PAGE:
Devon Crawford, a 24-year-old black Alabamian, who traveled from his divinity studies at the University of Chicago to vote for Jones, told The New York Times that Moore’s version of Christianity “sanctifies the truth-making power of white men” and was “really just a masquerade for white supremacy.”

Moore has twice been ousted from his chief justice perch at the Alabama Supreme Court, the first time for his refusal to move a granite monument inscribed with the Ten Commandments from the state judicial building in Montgomery.

Now that Moore and his fervent followers will have time on their hands, is it a perfect occasion for some righteous reckoning? Is it time to reflect on those commandments — slightly different in various interpretations of Christianity — but pretty much in agreement on the big stuff?

“I am the Lord thy God, thou shalt not have any strange gods before Me,” is one I recalled when I saw the photo of a sign outside an Opelika, Alabama, church: “They falsely accused Jesus!” (After backlash, the part that added “Vote Roy Moore” was removed, though if President Trump keeps his promise to eliminate the Johnson Amendment, that last whisper of the separation between church and state could vanish.)

In our society, where everyone — those of every faith or no faith at all — is equal under the law, what happens when interpretations of the will of God are placed above that law, and earthly leaders are compared to God? Or when new commandments are forged in partisanship and fear?

In Alabama, voters, by a slim margin, put that question off — for now.

Roll Call columnist Mary C. Curtis has worked at The New York Times, The Baltimore Sun, The Charlotte Observer and as national correspondent for Politics Daily. Follow her on Twitter @mcurtisnc3.

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10 Thoughts After the Alabama Senate Election

One of the best parts about covering elections is that there is always a result. After all the prognosticating, projecting, discussing and arguing, there’s a winner. But determining the true meaning of victory and loss can be difficult.

There will be plenty of time to analyze the Alabama Senate special election (at least until the next special election on March 13 in Pennsylvania’s 18th District), but here are some initial postelection thoughts:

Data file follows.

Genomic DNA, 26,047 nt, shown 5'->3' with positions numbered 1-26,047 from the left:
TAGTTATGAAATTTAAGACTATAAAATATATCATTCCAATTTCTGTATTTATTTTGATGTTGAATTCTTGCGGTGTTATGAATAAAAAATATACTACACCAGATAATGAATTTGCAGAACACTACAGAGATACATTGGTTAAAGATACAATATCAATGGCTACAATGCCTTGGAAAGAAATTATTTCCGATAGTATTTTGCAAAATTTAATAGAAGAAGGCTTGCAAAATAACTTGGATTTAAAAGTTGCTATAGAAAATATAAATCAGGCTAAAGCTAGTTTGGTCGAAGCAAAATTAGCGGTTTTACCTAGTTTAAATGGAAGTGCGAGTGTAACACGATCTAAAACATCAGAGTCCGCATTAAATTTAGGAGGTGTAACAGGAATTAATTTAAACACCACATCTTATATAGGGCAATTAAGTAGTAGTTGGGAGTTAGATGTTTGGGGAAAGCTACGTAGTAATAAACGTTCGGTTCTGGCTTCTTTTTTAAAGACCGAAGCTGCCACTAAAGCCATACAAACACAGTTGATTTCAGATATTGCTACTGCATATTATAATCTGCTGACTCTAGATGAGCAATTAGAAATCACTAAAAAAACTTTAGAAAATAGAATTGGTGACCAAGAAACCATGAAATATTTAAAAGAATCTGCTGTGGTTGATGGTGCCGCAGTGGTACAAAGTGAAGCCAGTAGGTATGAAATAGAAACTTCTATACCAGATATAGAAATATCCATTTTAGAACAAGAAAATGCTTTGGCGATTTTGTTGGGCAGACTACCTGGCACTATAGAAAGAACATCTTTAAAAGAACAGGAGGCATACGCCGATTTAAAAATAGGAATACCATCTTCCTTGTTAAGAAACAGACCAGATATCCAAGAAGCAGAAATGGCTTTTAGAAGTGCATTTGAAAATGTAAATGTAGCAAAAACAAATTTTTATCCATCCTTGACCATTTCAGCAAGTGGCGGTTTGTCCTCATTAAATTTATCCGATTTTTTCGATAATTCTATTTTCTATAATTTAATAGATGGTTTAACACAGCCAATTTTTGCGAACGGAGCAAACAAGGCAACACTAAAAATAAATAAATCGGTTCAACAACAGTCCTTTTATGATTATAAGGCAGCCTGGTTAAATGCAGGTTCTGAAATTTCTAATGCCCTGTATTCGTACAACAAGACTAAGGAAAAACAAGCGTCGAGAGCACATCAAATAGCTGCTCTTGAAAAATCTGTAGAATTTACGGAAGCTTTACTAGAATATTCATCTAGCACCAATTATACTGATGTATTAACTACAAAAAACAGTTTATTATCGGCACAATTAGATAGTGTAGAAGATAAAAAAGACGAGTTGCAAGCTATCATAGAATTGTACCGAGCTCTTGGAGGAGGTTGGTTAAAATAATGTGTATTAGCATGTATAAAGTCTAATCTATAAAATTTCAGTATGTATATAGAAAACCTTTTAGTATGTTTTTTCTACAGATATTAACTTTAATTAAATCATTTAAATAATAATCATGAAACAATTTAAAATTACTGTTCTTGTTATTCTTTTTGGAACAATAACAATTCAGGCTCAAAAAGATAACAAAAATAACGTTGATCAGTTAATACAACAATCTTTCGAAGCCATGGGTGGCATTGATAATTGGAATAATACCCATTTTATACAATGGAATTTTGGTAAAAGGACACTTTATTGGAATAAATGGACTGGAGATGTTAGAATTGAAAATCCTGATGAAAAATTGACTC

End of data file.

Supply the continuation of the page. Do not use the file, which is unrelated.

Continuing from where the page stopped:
This was a historic victory for Doug Jones. Of course, Roy Moore had some unparalleled flaws as a candidate, but Jones overcame a 20-point deficit in partisan performance to win. The last Democrat to win a Senate race in Alabama was Sen. Richard C. Shelby in 1992, and he’s now the state’s senior senator as a Republican. Tonight’s upset will be talked about for years to come.

The seat is more important than being a bellwether. In the short term, Jones’ victory narrows the Republican majority, making it more difficult to pass legislation next year. In the longer term, it puts Democrats one seat closer to the majority in 2019. It was also the most difficult seat of the three-seat gain Democrats need, considering the party has better takeover opportunities in Nevada and Arizona next year. They still have to run the table for a majority, but it’s now easier with the special election victory in Alabama.

Watch: Inside Doug Jones’ Election Party as Race is Called

Republicans avoid one headache. Jones in the Senate puts Democrats closer to the majority, but at least Republicans on the Hill will avoid the endless questions about what to do with Roy Moore.

The Republican civil war isn’t over. Moore’s allies, Trump supporters, and Steve Bannon will likely blame the loss on the GOP establishment for abandoning Moore, while anti-Moore Republicans will blame the likes of Bannon for supporting a candidate who was unelectable beyond the primary. The fight for the heart and soul of the GOP isn’t over.

Gotta give Jones and the Democrats credit. Moore and the Republicans did their best to give this race away, but Democrats still needed to run a terrific campaign to overcome the state’s partisan lean. They had to thread multiple needles, including attracting funding from Democrats across the country without giving the appearance of a nationalized race.

It’s not impossible for a Democrat to win a state that Trump carried by nearly 30 points, but boy, did it take a lot. Democrats won’t have the luxury of running against an alleged child molester in races around the country, but the good news for the party is that they don’t have to win in many areas as Republican as Alabama to win majorities in the House and Senate. The two candidates who have to pull off similar feats as Jones next year for Democrats to win a majority are Sen. Heidi Heitkamp of North Dakota (where Trump won by 36 points) and Sen. Joe Manchin III of West Virginia (where Trump won by 42 points). But both of them start from a stronger position than Jones.